In an unprecedented meeting with Muslim envoys on September 25, Pope Benedict XVI called for “authentic dialogue” between religions and cultures. He also said Christians and Muslims “must learn to work together” to safeguard the world “against all forms of intolerance” and “all manifestations of violence.”
Attending the gathering at Castel Gandolfo, the pope’s summer residence south of Rome, were local Muslim clerics and ambassadors from 22 countries with predominantly Muslim populations. It came 13 days after the pope’s controversial speech at the University of Regensburg in Germany in which he quoted a 14th-century Christian emperor as referring to elements of Islam as “evil and inhuman”—a speech that sparked angry and sometimes violent reactions in the Islamic world.
In a subsequent effort at damage control, Benedict said that his speech had been misunderstood, that the medieval quotation he had cited did not reflect his own views, and that “I wanted to explain that religion and reason, not religion and violence, go together.”
Climaxing a diplomatic campaign to soothe Muslim sensitivities and to dampen the post-speech protests, the Castel Gandolfo session was seen as marking a change of tactics in the way the 79-year-old pontiff will seek to deal with Islam. Critics note that as Cardinal Joseph Ratzinger, he was far more skeptical about Catholic-Muslim relations than was his papal predecessor, John Paul II—the first pontiff ever to visit a mosque.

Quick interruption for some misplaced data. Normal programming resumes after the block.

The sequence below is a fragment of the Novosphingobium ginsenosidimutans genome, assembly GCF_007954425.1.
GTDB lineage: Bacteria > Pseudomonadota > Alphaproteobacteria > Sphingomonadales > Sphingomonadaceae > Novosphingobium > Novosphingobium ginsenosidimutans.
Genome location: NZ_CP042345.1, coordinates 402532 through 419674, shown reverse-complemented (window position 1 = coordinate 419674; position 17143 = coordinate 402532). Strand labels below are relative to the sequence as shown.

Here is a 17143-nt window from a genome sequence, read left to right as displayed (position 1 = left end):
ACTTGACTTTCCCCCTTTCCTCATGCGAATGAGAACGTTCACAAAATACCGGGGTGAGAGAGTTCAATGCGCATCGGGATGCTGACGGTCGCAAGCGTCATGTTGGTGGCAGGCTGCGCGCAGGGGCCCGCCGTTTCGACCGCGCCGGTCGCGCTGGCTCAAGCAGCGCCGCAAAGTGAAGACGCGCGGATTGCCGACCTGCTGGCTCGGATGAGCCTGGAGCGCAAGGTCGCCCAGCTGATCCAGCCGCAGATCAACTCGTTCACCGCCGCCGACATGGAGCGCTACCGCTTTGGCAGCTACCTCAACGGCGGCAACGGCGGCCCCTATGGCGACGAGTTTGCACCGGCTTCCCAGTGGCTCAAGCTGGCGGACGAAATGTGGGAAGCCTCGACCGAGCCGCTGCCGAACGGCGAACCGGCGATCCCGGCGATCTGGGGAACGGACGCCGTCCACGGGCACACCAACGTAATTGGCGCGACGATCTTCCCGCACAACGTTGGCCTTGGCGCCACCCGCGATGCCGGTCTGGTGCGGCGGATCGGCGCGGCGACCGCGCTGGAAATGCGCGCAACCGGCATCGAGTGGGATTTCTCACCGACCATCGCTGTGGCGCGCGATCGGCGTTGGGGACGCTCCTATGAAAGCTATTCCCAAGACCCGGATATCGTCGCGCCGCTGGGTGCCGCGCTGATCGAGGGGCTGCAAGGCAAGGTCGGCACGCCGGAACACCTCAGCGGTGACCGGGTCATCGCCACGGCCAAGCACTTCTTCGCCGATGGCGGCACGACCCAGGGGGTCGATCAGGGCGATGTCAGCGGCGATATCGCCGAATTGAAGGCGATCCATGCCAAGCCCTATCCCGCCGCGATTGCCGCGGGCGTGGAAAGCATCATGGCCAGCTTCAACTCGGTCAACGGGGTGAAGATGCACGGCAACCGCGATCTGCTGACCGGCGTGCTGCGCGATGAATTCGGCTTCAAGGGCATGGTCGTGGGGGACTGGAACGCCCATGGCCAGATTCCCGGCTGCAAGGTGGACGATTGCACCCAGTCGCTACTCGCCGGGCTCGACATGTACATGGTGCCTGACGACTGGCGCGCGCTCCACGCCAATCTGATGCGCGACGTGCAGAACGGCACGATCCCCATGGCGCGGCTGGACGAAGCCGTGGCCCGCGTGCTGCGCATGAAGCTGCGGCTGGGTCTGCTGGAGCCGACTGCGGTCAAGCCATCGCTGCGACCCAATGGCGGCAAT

For example, Ratzinger expressed strong doubts about Islam’s capacity for self-criticism, and he opposed the admission of Turkey to the European Union because its Muslim identity put it “in permanent contrast” to Europe’s Christian culture. Shortly after his election as pope he removed Archbishop Michael Fitzgerald, the Vatican’s leading authority on Islam, from his position as head of the Pontifical Council for Interreligious Dialogue.
Some of the pope’s Muslim guests on September 25 were heartened by his conciliatory words and by the way he greeted them one by one and clasped their hands. “The Holy Father stated his profound respect for Islam. This is what we were expecting,” said Iraqi envoy Albert Ismail Yelda. “It is now time to put what happened behind and build bridges.” Others later expressed regret that the pope had not, in their view, offered a complete apology during the 30-minute meeting, and said that as a result the protests would probably continue. The format of the session did not provide for an exchange of opinions with the pontiff.